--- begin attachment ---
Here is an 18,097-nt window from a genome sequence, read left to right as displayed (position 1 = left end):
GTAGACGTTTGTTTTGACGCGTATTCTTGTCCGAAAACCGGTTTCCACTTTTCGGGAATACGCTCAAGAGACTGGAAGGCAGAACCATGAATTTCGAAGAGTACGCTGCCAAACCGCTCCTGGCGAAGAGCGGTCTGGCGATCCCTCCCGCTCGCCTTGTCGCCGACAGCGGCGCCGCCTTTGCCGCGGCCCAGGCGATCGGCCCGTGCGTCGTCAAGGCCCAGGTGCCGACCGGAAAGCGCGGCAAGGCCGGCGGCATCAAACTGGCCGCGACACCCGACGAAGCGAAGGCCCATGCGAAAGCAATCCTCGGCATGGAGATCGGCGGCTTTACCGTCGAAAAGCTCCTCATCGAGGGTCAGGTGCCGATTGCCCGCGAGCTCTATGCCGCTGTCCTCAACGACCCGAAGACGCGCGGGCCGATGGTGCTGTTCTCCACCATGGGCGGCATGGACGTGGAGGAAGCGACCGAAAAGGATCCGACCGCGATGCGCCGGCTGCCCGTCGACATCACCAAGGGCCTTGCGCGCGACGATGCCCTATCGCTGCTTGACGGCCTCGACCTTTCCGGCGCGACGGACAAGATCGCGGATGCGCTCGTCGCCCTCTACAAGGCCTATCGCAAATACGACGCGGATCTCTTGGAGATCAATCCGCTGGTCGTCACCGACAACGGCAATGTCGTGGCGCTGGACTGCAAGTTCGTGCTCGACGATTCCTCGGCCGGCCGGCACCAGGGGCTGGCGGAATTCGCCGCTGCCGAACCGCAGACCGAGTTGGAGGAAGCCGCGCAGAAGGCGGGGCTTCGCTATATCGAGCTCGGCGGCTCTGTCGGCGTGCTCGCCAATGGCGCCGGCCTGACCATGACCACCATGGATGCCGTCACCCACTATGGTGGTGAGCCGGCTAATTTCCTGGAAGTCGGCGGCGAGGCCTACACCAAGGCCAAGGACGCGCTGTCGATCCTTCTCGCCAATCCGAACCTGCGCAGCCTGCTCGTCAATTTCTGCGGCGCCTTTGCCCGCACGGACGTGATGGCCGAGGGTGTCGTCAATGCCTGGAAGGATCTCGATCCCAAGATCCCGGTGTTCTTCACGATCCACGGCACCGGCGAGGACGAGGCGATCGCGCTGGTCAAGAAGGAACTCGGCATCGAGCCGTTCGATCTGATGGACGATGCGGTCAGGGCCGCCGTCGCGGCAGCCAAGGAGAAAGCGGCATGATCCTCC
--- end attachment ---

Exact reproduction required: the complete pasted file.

Here is an 18,097-nt window from a genome sequence, read left to right as displayed (position 1 = left end):
GTAGACGTTTGTTTTGACGCGTATTCTTGTCCGAAAACCGGTTTCCACTTTTCGGGAATACGCTCAAGAGACTGGAAGGCAGAACCATGAATTTCGAAGAGTACGCTGCCAAACCGCTCCTGGCGAAGAGCGGTCTGGCGATCCCTCCCGCTCGCCTTGTCGCCGACAGCGGCGCCGCCTTTGCCGCGGCCCAGGCGATCGGCCCGTGCGTCGTCAAGGCCCAGGTGCCGACCGGAAAGCGCGGCAAGGCCGGCGGCATCAAACTGGCCGCGACACCCGACGAAGCGAAGGCCCATGCGAAAGCAATCCTCGGCATGGAGATCGGCGGCTTTACCGTCGAAAAGCTCCTCATCGAGGGTCAGGTGCCGATTGCCCGCGAGCTCTATGCCGCTGTCCTCAACGACCCGAAGACGCGCGGGCCGATGGTGCTGTTCTCCACCATGGGCGGCATGGACGTGGAGGAAGCGACCGAAAAGGATCCGACCGCGATGCGCCGGCTGCCCGTCGACATCACCAAGGGCCTTGCGCGCGACGATGCCCTATCGCTGCTTGACGGCCTCGACCTTTCCGGCGCGACGGACAAGATCGCGGATGCGCTCGTCGCCCTCTACAAGGCCTATCGCAAATACGACGCGGATCTCTTGGAGATCAATCCGCTGGTCGTCACCGACAACGGCAATGTCGTGGCGCTGGACTGCAAGTTCGTGCTCGACGATTCCTCGGCCGGCCGGCACCAGGGGCTGGCGGAATTCGCCGCTGCCGAACCGCAGACCGAGTTGGAGGAAGCCGCGCAGAAGGCGGGGCTTCGCTATATCGAGCTCGGCGGCTCTGTCGGCGTGCTCGCCAATGGCGCCGGCCTGACCATGACCACCATGGATGCCGTCACCCACTATGGTGGTGAGCCGGCTAATTTCCTGGAAGTCGGCGGCGAGGCCTACACCAAGGCCAAGGACGCGCTGTCGATCCTTCTCGCCAATCCGAACCTGCGCAGCCTGCTCGTCAATTTCTGCGGCGCCTTTGCCCGCACGGACGTGATGGCCGAGGGTGTCGTCAATGCCTGGAAGGATCTCGATCCCAAGATCCCGGTGTTCTTCACGATCCACGGCACCGGCGAGGACGAGGCGATCGCGCTGGTCAAGAAGGAACTCGGCATCGAGCCGTTCGATCTGATGGACGATGCGGTCAGGGCCGCCGTCGCGGCAGCCAAGGAGAAAGCGGCATGATCCTCC